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Undocumented Asian Americans Step On Stage to Share Stories

A group of undocumented Asian American young adults share their stories of frustration and fear, living without legal status in the U.S.
\"Letters From UndocuAsians\" 27 Barrows St, New York City, August 13th, 2014
Jeffrey Louie shares his story about being an undocumented queer youth whose mother wanted him to marry a girl for citizenship, as part of the "Letters from UndocuAsians" performance in New York, in August 2014. Sahra Vang Nguyen

A group of undocumented Asian-Americans stepped into the spotlight in New York this month to share their personal stories -- not for political points, or for a public service announcement, but for a play.

The performance, “Letters From UndocuAsians,” was written, produced and performed by members of RAISE (Revolutionizing Asian American Immigrant Stories on the East Coast), the first pan-Asian, undocumented, youth-led group on the East Coast.

"A lot of times our stories are pushed down or silenced," said co-organizer and RAISE member Neriel David Ponce. "Our community makes it scary to tell our stories because it puts our family in danger."

"Letters From UndocuAsians" 27 Barrows St, New York City, August 13th, 2014
RAISE Youth (L-R: Jefferey Louie, Maritza L., Sulgi Cho (Behind), Neriel Ponce, Razeen Zaman) perform a skit expressing the alienation they feel when others discover their undocumented status, as part of the "Letters From UndocuAsians" performance.Sahra Vang Nguyen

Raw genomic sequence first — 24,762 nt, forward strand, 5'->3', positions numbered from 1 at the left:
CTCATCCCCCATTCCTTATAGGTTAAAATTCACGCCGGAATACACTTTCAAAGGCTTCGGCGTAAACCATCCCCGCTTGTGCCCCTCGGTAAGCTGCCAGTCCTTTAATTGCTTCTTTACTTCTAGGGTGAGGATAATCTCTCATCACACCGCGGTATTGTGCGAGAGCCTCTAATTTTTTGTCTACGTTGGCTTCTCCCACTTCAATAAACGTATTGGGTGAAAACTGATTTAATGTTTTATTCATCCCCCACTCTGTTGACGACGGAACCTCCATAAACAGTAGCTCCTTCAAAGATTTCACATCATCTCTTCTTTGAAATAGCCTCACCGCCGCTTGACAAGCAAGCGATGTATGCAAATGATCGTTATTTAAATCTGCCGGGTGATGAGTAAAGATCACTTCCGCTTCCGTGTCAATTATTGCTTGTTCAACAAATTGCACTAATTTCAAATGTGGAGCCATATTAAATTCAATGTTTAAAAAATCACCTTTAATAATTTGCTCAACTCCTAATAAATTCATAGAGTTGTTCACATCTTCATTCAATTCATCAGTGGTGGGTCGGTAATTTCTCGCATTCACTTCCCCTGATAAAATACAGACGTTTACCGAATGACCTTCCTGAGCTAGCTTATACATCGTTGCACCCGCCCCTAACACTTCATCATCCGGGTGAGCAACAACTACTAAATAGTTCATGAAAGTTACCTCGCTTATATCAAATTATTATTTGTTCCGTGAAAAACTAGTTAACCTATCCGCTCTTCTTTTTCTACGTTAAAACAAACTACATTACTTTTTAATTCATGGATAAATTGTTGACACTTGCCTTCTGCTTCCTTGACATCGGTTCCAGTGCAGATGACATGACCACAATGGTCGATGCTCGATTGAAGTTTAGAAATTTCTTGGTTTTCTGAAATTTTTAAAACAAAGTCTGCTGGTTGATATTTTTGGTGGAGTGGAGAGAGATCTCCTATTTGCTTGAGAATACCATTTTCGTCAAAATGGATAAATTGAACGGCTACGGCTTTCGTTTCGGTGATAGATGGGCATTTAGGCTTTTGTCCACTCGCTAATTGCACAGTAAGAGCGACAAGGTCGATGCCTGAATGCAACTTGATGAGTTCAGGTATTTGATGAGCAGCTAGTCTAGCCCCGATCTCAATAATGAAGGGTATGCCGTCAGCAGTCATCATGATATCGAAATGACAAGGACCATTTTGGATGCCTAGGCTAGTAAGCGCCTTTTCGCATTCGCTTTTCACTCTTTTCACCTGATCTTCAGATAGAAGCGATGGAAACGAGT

The play highlighted the intersecting oppressions and micro-aggressions undocumented Asian American youth experience in their everyday lives, with acts like “10 Things You Don’t Say To An UndocuAsian," and a reading of personal “Letters From UndocuAsians.”

“We want our audience to understand our struggles. We want them to be aware, go on our website, take a position and take action,” said Ponce.

The performance included interactive segments such as rally chants, a donation collection, and a Twitter Town Hall where the hosts urged everyone to pull out their phones and Tweet directly to President Obama, New York City Mayor Bill de Blasio and New York Governor Andrew Cuomo.

"Our community makes it scary to tell our stories because it puts our family in danger."

An estimated 1.3 million undocumented people in the United States are from Asia.

“One of the biggest challenges of being an undocumented Asian American is the 'Model Minority Myth,'” said the play’s host, Rhustie Valdizno. “People always think that since we’re Asian, we are doing well.”

Audience at "Letters From UndocuAsians"
Audience members stand to participate in rally chants during an interactive portion of the play.Sahra Vang Nguyen

Without legal status, the performers expressed frustration that all their hard work feels fruitless since they can’t apply for financial aid, they can’t afford a college tuition, and they can’t accept full-time jobs after graduation.

Despite their fears about speaking publicly, the performers said they believed the only way that change would come was by showing the world the faces, voices, and stories behind the numbers.

“We’re not just random invisible people," said co-organizer and RAISE member Hong Mei Pang. "We are workers, students, family members…working together to get out of this global crisis.”

"Letters From UndocuAsians" 27 Barrows St, New York City, August 13th, 2014
RAISE youth (Floor: L-R: Hong Mei Pang, Sulgi Cho, Jeffrey Louie) perform a skit showing the importance of having a safe space for pan-Asian undocumented youth to support and empower each other.Sahra Vang Nguyen